ROS are oxygen‐based chemical species characterised by their high reactivity. They include free radicals (ie, species with
1 unpaired electrons, such as superoxide (O2.−
) and hydroxyl (OH.
) and non‐radicals capable of generating free radicals (eg, hydrogen peroxide (H2
); fig 1). If present in excess, free radicals can induce oxidation and damage to DNA, membranes, proteins and other macromolecules. Diverse specific and non‐specific antioxidant defence systems therefore exist to scavenge and degrade ROS to non‐toxic molecules.5
The balance between ROS production and their removal by antioxidant systems describes the “redox state” of a cell; a pathological imbalance in favour of excess ROS is termed oxidative stress. A small amount of O2.−
is normally produced as a byproduct of the use of molecular oxygen during mitochondrial oxidative phosphorylation. A family of superoxide dismutase enzymes rapidly converts O2.−
, which is itself broken down by glutathione peroxidase and catalase to water. Under pathological conditions, the single‐electron reduction of H2
may lead to the formation of highly reactive OH radicals (fig 1).
Figure 1Key reactions underlying the formation and degradation of hydrogen peroxide (H2O2). O2.−, superoxide; OH., hydroxyl; SOD, superoxide dismutase; GPx, glutathione peroxidase.
The pathophysiological effects of ROS depend on the type, concentration and specific site of production and involve three broad types of action (fig 2). When the local levels of ROS are high, they tend to react with numerous protein centres, DNA, cell membranes and other molecules, causing considerable cellular damage as well as generating other more reactive radicals. At lower concentrations, however, local targeted production of ROS serves as a second‐messenger system that transmits biological information through the highly specific modulation of intracellular signalling molecules, enzymes and proteins. This so‐called redox signalling function is especially true for the ROS, H2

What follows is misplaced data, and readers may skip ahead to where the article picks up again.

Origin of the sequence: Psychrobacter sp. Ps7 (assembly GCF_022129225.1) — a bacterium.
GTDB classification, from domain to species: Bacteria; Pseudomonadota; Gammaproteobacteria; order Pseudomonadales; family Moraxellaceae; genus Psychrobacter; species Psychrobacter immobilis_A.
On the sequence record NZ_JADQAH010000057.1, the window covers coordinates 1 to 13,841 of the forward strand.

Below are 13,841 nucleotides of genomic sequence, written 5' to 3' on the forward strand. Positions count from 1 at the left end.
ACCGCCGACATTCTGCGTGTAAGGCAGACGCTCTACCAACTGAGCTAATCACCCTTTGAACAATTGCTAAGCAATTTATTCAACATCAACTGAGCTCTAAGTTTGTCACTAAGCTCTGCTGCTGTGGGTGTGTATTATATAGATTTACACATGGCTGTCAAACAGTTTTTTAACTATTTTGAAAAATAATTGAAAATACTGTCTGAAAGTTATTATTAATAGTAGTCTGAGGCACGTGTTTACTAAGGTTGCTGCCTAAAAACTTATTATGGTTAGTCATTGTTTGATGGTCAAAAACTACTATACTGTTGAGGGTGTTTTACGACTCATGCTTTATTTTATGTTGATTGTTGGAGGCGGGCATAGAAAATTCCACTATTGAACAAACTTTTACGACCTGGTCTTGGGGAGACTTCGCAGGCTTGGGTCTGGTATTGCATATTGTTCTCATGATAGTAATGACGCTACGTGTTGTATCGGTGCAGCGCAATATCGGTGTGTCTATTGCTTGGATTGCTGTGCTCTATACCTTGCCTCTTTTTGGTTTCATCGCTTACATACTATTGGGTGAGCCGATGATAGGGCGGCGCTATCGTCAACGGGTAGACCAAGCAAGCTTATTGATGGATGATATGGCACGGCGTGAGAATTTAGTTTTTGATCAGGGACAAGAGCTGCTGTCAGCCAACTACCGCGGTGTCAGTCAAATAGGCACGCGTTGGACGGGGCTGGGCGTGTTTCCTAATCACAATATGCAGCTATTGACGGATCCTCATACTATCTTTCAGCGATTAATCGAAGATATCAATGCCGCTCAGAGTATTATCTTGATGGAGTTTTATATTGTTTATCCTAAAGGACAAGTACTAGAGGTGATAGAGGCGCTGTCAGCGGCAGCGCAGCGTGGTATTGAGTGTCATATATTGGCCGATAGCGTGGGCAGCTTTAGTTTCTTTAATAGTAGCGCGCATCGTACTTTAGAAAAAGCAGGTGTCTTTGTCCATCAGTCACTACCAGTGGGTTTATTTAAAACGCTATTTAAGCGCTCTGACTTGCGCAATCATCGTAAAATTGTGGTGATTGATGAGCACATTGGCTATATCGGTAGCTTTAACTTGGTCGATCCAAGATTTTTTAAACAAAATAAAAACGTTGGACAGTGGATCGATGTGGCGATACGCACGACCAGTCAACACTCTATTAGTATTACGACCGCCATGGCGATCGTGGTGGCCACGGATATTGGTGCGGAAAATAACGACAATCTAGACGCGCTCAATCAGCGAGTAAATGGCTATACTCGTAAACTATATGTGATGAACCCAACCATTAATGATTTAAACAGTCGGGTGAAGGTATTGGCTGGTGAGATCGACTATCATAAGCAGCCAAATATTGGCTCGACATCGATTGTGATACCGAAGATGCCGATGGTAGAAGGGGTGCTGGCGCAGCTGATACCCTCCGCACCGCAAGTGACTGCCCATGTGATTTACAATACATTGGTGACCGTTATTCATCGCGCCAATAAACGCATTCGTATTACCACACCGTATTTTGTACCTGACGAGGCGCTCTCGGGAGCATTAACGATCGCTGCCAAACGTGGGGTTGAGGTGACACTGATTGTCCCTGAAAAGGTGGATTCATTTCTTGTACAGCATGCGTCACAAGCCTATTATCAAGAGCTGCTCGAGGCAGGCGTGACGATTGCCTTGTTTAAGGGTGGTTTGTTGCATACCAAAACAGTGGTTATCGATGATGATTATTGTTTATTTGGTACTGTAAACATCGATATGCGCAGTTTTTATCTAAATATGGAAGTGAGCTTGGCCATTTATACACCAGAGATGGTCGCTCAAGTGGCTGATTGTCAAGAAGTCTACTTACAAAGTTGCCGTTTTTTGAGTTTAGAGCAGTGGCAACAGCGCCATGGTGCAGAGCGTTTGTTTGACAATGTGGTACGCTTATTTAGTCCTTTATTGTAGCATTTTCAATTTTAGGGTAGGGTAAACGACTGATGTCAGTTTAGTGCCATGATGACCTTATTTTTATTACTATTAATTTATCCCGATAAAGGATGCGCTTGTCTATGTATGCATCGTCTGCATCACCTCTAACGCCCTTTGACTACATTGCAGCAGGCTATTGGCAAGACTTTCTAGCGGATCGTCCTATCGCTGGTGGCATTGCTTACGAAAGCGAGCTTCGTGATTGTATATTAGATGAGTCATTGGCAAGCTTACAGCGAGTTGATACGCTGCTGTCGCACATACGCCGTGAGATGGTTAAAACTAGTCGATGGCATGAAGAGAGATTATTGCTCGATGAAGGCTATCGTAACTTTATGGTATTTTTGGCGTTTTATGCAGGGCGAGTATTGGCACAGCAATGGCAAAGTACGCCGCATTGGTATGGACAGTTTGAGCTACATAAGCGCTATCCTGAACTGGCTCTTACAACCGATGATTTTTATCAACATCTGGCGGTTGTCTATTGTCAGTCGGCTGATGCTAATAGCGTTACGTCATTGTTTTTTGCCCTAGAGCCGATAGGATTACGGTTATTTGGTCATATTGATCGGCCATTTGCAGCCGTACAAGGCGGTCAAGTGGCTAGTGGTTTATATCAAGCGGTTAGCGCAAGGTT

, which is more stable and diffusible than radical species such as O2.−
, but also applies to nitric oxide. Redox signalling processes are involved in the activation of many signal transduction protein kinases and transcription factors, the stimulation of DNA synthesis and expression of growth‐related genes,3,5
and the regulation of myocardial excitation–contraction coupling.6
The third general ROS‐related pathophysiological mechanism involves the reaction of O2.−
with the signalling molecule nitric oxide, which in health has a central role in vascular homeostasis as well as in modulating cardiac function. The reaction between O2.−
and nitric oxide leads to inactivation of nitric oxide and loss of its biological activity as well as the generation of the peroxynitrite (ONOO−
The reaction is especially likely to occur when both O2.−
and nitric oxide levels are high and antioxidant activity is low. Interestingly, although high levels of ONOO−
may induce non‐specific toxic effects, at lower levels this species is itself capable of modulating signalling events in vivo, indicating an additional level of complexity.
Figure 2Main pathophysiological effects of oxidative stress in heart failure. ROS, reactive oxygen species; NO, nitric oxide.